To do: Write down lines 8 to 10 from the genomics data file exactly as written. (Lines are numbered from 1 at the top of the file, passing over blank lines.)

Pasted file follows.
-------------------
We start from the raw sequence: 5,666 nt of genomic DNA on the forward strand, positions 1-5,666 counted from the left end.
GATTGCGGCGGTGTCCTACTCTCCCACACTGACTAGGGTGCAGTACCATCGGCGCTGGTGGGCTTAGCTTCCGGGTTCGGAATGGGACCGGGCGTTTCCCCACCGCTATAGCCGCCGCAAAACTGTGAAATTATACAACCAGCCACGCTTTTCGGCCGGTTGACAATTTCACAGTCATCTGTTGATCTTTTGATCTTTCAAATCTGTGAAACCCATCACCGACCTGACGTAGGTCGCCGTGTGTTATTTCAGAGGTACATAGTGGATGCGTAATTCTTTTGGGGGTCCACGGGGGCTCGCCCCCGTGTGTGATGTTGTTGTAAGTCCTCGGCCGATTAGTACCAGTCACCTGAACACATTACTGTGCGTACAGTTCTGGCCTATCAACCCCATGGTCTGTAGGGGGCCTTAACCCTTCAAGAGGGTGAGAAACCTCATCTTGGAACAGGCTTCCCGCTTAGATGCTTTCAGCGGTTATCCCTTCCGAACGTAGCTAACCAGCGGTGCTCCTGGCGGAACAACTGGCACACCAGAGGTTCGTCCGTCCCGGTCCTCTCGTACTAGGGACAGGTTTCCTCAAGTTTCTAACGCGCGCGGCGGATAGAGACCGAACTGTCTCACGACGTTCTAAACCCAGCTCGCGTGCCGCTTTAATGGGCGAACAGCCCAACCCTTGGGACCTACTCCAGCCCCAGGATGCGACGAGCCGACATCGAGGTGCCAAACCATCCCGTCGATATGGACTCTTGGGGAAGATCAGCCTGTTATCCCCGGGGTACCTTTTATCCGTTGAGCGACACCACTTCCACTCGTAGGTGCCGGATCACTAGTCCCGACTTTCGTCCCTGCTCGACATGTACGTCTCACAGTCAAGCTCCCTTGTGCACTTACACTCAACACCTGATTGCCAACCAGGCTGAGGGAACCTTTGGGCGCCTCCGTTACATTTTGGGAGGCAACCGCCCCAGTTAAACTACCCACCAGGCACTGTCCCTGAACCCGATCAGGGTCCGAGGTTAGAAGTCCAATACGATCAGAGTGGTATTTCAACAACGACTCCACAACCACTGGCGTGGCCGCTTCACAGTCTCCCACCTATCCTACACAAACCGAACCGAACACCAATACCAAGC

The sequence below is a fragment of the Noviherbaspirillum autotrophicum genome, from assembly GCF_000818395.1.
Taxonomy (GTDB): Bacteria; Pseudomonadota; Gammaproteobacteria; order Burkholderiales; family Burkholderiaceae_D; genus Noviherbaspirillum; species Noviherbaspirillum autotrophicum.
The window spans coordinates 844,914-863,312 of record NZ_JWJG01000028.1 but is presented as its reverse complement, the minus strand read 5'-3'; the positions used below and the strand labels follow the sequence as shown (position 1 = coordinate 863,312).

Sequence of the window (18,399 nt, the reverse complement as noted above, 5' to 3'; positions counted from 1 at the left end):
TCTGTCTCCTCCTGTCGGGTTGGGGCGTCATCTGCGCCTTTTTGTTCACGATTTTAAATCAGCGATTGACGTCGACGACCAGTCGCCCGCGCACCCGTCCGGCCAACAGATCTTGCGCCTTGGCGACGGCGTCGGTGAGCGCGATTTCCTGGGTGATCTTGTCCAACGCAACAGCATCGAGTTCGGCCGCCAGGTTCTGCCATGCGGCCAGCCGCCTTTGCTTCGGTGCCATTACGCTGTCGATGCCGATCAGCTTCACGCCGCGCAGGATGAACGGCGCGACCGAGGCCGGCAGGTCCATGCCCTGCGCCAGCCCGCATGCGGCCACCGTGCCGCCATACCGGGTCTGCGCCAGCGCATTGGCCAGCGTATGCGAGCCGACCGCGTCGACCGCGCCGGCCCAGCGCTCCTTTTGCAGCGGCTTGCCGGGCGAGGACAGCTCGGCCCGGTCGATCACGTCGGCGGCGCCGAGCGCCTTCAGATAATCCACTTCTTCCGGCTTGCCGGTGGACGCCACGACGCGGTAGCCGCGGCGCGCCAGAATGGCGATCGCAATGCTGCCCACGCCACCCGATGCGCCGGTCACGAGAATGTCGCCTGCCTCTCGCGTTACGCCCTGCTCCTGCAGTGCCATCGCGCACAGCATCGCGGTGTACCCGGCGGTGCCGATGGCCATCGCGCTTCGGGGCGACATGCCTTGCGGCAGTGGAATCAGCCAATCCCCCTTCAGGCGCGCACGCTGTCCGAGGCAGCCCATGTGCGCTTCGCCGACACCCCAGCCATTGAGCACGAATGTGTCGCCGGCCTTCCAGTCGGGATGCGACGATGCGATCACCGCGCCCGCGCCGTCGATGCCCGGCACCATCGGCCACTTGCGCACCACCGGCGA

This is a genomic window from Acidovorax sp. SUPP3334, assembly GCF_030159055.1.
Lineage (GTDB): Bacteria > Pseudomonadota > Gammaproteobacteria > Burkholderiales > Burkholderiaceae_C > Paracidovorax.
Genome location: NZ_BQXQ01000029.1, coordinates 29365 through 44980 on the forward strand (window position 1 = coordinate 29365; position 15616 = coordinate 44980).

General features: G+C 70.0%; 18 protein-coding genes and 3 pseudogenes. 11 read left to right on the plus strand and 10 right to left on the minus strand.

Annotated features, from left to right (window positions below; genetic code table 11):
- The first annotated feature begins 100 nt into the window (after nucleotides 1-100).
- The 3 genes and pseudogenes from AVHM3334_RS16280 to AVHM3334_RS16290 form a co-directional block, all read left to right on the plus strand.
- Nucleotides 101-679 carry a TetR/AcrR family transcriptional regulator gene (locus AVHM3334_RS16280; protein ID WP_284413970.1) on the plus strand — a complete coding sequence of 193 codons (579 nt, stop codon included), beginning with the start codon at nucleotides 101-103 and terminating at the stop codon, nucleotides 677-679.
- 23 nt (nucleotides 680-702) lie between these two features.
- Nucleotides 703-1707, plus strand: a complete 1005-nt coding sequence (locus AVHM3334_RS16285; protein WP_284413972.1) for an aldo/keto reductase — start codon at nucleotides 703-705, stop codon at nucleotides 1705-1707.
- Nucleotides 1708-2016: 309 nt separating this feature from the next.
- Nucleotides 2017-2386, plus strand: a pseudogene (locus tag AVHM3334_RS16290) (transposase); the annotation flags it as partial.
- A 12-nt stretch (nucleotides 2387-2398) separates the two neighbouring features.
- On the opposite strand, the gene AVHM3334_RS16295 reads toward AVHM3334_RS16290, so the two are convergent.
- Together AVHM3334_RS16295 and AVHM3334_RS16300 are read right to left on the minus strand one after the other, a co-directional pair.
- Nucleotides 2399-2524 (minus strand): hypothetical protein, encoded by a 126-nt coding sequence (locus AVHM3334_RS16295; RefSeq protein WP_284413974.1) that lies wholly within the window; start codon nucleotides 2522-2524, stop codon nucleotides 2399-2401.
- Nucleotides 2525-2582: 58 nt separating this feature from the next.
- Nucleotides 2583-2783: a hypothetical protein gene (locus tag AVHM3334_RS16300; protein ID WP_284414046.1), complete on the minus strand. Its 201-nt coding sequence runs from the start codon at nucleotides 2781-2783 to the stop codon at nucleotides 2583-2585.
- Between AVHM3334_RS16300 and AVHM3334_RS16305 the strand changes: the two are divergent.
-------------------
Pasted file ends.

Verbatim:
This is a genomic window from Acidovorax sp. SUPP3334, assembly GCF_030159055.1.
Lineage (GTDB): Bacteria > Pseudomonadota > Gammaproteobacteria > Burkholderiales > Burkholderiaceae_C > Paracidovorax.
Genome location: NZ_BQXQ01000029.1, coordinates 29365 through 44980 on the forward strand (window position 1 = coordinate 29365; position 15616 = coordinate 44980).